Thursday, Jun 21, 2018
One of America's Great Newspapers ~ Toledo, Ohio


UT to consider 11 programs to cut or partner with BGSU

State instructed university in how to boost affordability

French and German language studies are among 11 programs the University of Toledo could cut or offer cooperatively with Bowling Green State University.

The board of trustees on Monday unanimously approved a list of academic areas to be “considered for action” in response to instructions from the Ohio Department of Higher Education and a governor’s college-affordability task force to review programs offered by public universities located in the same area.

UT officials singled out 11 programs for review from a list of 50 the state said both Toledo and BGSU offer. The other 39 duplicate programs — including such core subjects as English, history, and biology — are not on the chopping block or up for consolidation.

The areas UT will review are: American studies, Asian studies, German, French, digital arts, art history, global studies, general business and commerce, athletic training, geology, and clinical laboratory science.

“These 11 programs are not only duplicative, but they are low enrollment,” said UT Provost Andrew Hsu. “Many of the programs have been looking at themselves and reviewing and discussing for collaboration.”

Options for each program under review include leaving the program intact, eliminating it, or offering it in coordination with BGSU.

The state has asked universities to conduct the review “in good faith” and take appropriate action, said ODHE spokesman Jeff Robinson. State and university officials said the state cannot force schools to shutter or share programs.

UT officials picked the 11 areas after reviewing those programs’ graduation counts from 2012 to 2014.

Most of the programs that will be studied had a dozen or fewer graduates during that period, including three from Asian studies, five from German, and 12 from French.

Factors to be considered include program quality, contribution to the university’s mission, cost-effectiveness, and demand.

Several of the UT programs are already fading away. The business and commerce program no longer accepts students. The athletic training program, whose 54 recent graduates are the most of all programs on UT’s possible action list, is transitioning from a bachelor’s-degree program to a graduate-level offering.

The French and German language programs are two that BGSU and UT could consider teaming up to provide.

Faculty members pointed out concerns about the review during a Faculty Senate meeting last week.

Cutting programs wouldn’t save money for years since tenured faculty would not be fired.

Faculty members also objected to the lack of input some departments had in developing the list of programs where action is possible. Some courses within the targeted programs still would need to be taught because they are taken by students outside the major or must be offered to meet accreditation requirements, professors said.

Faculty Senate President Mary Humphrys said the group did not take formal action regarding the program review. Mr. Hsu plans to work with a faculty committee to develop recommendations for what action, if any, will be taken on each of the 11 programs.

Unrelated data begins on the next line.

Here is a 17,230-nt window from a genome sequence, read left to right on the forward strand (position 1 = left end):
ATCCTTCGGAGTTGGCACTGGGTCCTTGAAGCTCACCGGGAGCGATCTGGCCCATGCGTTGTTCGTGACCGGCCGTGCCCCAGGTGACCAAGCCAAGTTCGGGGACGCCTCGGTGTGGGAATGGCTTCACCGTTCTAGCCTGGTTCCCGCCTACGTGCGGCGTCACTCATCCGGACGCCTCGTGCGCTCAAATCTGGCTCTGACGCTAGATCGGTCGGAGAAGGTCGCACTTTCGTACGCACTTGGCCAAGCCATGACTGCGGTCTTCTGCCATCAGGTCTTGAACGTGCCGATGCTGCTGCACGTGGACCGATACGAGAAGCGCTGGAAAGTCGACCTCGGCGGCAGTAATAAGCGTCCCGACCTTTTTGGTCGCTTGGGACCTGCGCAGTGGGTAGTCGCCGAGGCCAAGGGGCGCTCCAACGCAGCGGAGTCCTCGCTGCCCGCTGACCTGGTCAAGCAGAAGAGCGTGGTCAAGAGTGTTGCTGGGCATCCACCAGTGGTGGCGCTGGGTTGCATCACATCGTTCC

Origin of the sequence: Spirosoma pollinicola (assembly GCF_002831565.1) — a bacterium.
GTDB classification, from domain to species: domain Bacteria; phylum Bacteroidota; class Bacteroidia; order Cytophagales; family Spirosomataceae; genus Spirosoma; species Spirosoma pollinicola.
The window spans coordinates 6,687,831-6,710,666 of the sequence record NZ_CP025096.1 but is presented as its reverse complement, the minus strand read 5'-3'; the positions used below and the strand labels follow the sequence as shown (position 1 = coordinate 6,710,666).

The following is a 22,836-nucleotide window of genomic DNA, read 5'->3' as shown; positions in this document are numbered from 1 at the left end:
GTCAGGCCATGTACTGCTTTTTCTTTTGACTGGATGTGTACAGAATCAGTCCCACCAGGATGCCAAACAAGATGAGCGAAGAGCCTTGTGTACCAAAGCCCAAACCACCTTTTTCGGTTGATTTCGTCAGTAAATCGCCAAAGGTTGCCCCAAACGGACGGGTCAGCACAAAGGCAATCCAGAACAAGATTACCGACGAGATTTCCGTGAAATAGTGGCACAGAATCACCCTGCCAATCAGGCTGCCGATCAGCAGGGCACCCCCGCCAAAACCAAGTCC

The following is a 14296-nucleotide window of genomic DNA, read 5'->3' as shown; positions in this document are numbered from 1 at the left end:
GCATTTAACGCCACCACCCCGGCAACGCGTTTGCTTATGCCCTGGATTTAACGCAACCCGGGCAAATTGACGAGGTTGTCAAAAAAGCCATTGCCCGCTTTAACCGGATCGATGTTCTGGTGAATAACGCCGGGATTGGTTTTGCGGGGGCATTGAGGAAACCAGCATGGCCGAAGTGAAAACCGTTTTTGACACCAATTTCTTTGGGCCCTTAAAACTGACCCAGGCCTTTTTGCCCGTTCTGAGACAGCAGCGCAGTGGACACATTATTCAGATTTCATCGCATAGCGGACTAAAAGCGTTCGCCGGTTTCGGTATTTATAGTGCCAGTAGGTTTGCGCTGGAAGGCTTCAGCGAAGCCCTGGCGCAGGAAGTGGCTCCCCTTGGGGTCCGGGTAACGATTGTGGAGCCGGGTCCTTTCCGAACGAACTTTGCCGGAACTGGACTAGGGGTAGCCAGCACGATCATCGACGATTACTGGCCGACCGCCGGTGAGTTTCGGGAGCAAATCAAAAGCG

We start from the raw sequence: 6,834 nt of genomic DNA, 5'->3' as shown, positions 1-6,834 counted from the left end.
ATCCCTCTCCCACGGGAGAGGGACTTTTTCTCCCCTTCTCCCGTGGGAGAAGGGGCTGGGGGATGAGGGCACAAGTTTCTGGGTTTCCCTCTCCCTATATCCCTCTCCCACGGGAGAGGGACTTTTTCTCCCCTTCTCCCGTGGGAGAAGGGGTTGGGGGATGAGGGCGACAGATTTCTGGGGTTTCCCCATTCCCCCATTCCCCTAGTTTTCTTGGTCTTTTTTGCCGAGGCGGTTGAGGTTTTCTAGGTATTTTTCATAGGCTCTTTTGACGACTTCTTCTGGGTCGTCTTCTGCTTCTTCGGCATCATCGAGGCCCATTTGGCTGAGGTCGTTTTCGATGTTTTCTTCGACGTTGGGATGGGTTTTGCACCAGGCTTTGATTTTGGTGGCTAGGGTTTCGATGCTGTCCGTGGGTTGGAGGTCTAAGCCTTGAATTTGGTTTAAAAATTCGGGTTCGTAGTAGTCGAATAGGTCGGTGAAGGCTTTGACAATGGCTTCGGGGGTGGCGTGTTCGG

BGSU Provost Rodney Rogers said Bowling Green has yet to finalize the list of programs it will review, but he expects some overlap with UT, including in foreign languages. Mr. Rogers said BGSU likely will examine about a dozen programs’ futures.

“We are all aware of the need to make sure we can be as efficient as possible. I think we are certainly taking this very seriously,” he said.

The list of programs to be evaluated must be submitted to the state by April 30. The state wants universities to make final decisions by Dec. 31.

In other business, UT trustees also formally authorized a couple of leadership changes, including the selection of Steven LeBlanc as interim dean of the engineering college as a search for a leader continues.

Mr. LeBlanc has held that post since early January, after former dean Nagi Naganathan left UT to become the president of Oregon Institute of Technology.

Mr. LeBlanc previously held the title of executive associate dean of academic affairs. His annual salary increased from $224,400 to $265,000 with the interim title. Mr. Naganathan’s salary had been $363,600.

A UT search committee is expected to begin reviewing dean applications this week and will select three to five finalists to visit campus late next month.

A new interim chief financial officer for the University of Toledo Medical Center, the hospital at the former Medical College of Ohio, also was approved by trustees. Sherri Boyle steps in after the departure of the previous interim financial officer, Nickolas Vitale. He held the post for about a year but left for a job in Detroit that reduced his time commuting to work, according to a UT spokesman. Ms. Boyle’s salary is $225,000.

Contact Vanessa McCray at: or 419-724-6065, or on Twitter @vanmccray.

Click to comment

Quis autem vel eum iure reprehenderit qui in ea voluptate velit esse quam nihil molestiae consequatur, vel illum qui dolorem?

Temporibus autem quibusdam et aut officiis debitis aut rerum necessitatibus saepe eveniet.

Copyright © 2018 Toledo Blade

To Top

Fetching stories…